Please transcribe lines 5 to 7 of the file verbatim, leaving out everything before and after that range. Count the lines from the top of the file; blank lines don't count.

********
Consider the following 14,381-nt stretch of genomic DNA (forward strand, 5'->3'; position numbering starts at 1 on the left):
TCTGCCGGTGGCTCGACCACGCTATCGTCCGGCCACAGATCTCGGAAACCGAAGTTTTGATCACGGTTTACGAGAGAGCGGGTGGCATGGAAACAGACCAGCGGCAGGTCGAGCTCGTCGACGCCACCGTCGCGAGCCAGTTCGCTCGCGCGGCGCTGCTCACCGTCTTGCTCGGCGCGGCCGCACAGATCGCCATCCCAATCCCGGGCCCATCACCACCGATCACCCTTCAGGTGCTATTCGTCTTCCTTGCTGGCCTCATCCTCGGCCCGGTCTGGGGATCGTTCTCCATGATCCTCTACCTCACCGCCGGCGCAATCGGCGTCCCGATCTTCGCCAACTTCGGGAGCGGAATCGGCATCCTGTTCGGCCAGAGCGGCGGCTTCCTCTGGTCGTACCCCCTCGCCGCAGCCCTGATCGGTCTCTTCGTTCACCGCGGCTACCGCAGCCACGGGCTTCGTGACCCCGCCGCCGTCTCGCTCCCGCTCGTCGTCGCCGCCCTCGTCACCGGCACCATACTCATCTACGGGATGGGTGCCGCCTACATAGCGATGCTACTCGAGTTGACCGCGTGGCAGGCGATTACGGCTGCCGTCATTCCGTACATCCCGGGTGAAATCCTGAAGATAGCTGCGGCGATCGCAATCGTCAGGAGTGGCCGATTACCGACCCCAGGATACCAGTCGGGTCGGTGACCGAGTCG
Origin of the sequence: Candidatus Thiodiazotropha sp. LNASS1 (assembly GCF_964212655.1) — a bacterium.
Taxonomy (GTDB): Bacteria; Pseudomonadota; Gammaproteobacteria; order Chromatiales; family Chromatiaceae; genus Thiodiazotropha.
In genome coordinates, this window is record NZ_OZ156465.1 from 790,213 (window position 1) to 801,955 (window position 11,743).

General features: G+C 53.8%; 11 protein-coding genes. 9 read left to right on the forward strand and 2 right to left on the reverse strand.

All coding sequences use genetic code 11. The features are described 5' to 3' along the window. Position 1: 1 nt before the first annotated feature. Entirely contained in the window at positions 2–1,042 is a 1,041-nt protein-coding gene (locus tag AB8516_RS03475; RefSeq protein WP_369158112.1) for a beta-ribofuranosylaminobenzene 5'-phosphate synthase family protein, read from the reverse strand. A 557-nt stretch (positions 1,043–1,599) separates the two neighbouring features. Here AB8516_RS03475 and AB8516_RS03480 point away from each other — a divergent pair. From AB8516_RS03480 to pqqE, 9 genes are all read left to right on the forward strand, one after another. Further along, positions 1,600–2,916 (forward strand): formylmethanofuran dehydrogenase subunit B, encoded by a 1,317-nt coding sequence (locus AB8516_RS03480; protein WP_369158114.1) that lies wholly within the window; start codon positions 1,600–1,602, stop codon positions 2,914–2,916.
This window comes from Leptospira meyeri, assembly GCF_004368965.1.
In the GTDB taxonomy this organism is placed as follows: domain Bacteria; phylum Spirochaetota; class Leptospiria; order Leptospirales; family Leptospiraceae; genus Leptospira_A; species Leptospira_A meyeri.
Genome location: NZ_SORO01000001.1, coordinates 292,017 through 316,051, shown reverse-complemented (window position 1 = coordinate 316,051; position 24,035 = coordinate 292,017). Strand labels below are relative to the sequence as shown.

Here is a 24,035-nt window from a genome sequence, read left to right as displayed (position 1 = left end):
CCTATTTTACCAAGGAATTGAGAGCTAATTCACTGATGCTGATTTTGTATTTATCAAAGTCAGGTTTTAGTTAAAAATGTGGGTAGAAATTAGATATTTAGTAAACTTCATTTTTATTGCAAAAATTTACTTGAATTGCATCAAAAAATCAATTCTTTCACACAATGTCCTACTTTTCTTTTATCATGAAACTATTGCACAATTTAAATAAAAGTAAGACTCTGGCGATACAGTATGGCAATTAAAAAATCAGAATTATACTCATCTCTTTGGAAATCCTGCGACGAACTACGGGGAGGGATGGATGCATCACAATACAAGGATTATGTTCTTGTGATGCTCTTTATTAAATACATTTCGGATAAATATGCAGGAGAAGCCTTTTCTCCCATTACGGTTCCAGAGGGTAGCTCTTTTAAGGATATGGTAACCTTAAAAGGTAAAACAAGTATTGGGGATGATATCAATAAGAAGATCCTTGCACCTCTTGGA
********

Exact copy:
In genome coordinates, this window is record NZ_OZ156465.1 from 790,213 (window position 1) to 801,955 (window position 11,743).

General features: G+C 53.8%; 11 protein-coding genes. 9 read left to right on the forward strand and 2 right to left on the reverse strand.

All coding sequences use genetic code 11. The features are described 5' to 3' along the window. Position 1: 1 nt before the first annotated feature. Entirely contained in the window at positions 2–1,042 is a 1,041-nt protein-coding gene (locus tag AB8516_RS03475; RefSeq protein WP_369158112.1) for a beta-ribofuranosylaminobenzene 5'-phosphate synthase family protein, read from the reverse strand. A 557-nt stretch (positions 1,043–1,599) separates the two neighbouring features. Here AB8516_RS03475 and AB8516_RS03480 point away from each other — a divergent pair. From AB8516_RS03480 to pqqE, 9 genes are all read left to right on the forward strand, one after another. Further along, positions 1,600–2,916 (forward strand): formylmethanofuran dehydrogenase subunit B, encoded by a 1,317-nt coding sequence (locus AB8516_RS03480; protein WP_369158114.1) that lies wholly within the window; start codon positions 1,600–1,602, stop codon positions 2,914–2,916.